If you’re a project or change management professional in banking, you have the rare privilege of finding your services in demand. While banks cut back in the front office, project and change management specialists are being drafted into to deal with everything from MiFID II transformation projects to digital initiatives aimed at competing with the slickest fintech firms.
But as keen as finance firms are to recruit PMs and change managers, some people are still woefully neglectful of their CVs.
“A lot of project managers – particularly in the contract market – view their CV as a necessary evil rather than the primary document to sell their services,” says James Murray, associate director of project and change management at recruiters Robert Walters.
So what should you include on your resume? Here, according to specialist recruiters are the six steps to a perfect resume.
1. Project managers must condense their CV to two pages
If you’re applying for a private equity job, a one page resume is standard. Junior bankers and other front office employees are allowed two pages. Project and change managers must adhere to the same rules. If this sounds obvious, it’s more challenging for them to do so, says Murray.
“What we find is that people only update their CV when they need a new position and usually just add their latest job to every other assignment without considering the role they’re applying for,” he says. “I’ve seen contractor CVs that stretch into eight pages.”
2. Qualifications over degrees
Higher education is less important than the right qualifications and experience, suggest the recruiters we spoke to. Prince 2 and the PMP (Project Management Professional Certification) are both good, as is knowledge of Agile.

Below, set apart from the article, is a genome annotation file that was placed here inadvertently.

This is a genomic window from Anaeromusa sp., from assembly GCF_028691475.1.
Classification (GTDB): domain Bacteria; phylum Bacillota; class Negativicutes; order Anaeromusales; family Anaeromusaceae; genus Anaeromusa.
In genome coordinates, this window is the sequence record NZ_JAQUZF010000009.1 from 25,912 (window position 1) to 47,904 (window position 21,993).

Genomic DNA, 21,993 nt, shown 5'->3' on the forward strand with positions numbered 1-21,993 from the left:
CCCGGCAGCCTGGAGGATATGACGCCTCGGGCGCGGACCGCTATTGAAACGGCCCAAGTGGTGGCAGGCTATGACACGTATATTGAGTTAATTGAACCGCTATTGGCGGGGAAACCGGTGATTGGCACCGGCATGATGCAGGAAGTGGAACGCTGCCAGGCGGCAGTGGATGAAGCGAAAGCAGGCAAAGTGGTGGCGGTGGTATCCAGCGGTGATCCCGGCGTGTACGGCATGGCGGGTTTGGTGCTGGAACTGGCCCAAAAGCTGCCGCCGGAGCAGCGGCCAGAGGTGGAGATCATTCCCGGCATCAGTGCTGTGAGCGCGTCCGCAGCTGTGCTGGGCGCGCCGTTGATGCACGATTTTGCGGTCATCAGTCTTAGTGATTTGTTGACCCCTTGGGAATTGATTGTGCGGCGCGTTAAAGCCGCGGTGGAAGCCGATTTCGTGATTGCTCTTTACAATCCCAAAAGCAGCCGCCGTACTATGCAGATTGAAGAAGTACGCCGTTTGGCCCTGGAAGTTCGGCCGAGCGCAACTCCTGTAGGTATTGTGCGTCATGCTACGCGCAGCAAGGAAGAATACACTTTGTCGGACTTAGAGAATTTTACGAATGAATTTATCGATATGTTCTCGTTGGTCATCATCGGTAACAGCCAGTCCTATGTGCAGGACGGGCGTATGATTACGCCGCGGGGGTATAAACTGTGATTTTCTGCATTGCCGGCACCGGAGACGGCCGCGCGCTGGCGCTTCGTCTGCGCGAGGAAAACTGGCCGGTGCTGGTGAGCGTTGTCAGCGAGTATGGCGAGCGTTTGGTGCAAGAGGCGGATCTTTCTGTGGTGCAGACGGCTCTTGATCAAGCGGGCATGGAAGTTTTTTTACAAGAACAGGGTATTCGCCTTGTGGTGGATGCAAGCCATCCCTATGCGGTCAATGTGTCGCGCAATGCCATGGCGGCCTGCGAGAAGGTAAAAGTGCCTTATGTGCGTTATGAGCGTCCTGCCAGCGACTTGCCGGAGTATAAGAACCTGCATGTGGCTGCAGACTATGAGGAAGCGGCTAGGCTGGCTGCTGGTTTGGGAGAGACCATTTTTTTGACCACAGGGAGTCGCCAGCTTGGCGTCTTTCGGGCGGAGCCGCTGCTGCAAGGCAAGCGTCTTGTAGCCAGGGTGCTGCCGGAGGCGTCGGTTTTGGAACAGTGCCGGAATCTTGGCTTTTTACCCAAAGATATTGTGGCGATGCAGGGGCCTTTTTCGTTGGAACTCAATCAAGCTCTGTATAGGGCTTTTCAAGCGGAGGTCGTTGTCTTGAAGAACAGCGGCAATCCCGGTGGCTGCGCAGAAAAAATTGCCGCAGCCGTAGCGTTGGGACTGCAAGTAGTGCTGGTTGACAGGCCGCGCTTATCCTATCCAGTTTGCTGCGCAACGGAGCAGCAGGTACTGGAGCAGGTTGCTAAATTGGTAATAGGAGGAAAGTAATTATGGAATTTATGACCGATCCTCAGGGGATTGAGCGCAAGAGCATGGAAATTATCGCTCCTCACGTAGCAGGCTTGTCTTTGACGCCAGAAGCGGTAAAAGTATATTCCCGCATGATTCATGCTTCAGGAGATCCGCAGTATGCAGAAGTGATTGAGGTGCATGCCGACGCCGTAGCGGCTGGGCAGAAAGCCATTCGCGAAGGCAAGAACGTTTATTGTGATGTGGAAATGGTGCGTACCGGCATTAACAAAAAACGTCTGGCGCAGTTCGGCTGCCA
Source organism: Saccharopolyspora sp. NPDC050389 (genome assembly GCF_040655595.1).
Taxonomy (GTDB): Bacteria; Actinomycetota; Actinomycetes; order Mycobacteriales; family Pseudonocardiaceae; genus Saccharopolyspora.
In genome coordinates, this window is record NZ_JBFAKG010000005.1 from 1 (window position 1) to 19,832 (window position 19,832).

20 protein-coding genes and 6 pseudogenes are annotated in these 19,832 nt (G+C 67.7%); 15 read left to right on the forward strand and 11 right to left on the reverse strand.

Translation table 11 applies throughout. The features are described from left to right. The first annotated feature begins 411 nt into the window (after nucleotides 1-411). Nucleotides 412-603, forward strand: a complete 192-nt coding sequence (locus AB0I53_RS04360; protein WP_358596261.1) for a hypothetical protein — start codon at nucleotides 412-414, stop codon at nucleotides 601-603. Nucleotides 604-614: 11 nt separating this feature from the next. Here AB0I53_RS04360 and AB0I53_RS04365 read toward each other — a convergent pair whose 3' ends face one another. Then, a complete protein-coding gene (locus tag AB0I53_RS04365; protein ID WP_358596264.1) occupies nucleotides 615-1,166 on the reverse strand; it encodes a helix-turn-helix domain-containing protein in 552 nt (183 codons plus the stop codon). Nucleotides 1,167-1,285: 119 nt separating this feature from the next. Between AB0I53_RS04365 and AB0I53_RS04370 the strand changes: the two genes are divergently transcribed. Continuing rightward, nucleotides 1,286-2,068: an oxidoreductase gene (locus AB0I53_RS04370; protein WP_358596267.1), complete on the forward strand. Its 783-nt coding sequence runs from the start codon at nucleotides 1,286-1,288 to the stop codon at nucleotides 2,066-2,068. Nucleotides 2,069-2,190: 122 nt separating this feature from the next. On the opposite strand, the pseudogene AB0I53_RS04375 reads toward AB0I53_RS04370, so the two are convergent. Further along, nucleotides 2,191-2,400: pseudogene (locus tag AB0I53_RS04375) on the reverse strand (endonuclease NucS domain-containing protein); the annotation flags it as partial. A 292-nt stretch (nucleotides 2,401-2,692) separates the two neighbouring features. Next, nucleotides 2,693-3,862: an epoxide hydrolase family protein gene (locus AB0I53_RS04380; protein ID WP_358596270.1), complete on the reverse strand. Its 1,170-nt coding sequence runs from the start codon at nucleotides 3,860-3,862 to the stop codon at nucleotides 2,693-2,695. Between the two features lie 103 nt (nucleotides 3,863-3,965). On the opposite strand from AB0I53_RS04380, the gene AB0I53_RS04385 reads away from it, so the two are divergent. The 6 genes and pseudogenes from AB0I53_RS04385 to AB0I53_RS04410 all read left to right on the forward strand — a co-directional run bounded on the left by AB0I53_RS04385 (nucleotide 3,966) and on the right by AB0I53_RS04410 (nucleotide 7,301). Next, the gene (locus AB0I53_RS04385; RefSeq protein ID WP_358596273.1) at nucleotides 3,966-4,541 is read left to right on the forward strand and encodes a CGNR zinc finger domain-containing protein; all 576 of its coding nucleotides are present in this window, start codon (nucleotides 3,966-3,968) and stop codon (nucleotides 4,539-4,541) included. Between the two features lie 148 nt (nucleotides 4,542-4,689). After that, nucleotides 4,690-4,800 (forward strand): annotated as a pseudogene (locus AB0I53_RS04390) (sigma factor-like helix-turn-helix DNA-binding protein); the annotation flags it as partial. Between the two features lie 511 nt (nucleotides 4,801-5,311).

Neil Owen, director of Robert Half Technology, says that ITIL certification is also valuable as “the financial sector is looking to automate processes and are implementing enterprise resource planning solutions”.
Murray suggests that Lean Six Sigma is specifically requested when processes are being re-engineered internally.
3. Demonstrate domain knowledge
With a lot of the project work currently focused around regulation, trying to fudge your knowledge of this area will get you nowhere, says Murray. In fact, in the current climate, project and change managers must demonstrate their specific expertise.
“It is very important to highlight which systems you have experience with and to what level of competence, and the asset class/product experience you have,” says Owen.
4. Show tangible achievements
In project management, things seldom run perfectly smoothly. When you’re outlining your experience on your CV, don’t just regurgitate your job description or talk about how much experience you have – demonstrate it.
“Break out some case studies to show what went wrong and how you overcame it. Demonstrate some evidence of stakeholder management,” says Paul Bennie, managing director of IT in finance recruiters Bennie MacLean.
5. Think in terms of ‘full project lifecycle’
To an extent this comes back to the point about being selective with the information you present. The more senior your role you’re applying to, the more responsibility you must show on your CV.
“We want to see the size and scope of the project and your specific involvement in it,” says Murray. “We want to see that you had full budgetary control and saw the project through the entire lifecycle.”
6. Show evidence of being a communicator
Project management is all about communicating your ideas to diverse groups of people and ensuring that everything runs smoothly.
“Communication skills, managing stakeholder group and using interpersonal skills to drive programmes forward are key,” says Murray. “You should show evidence of this on your CV.”
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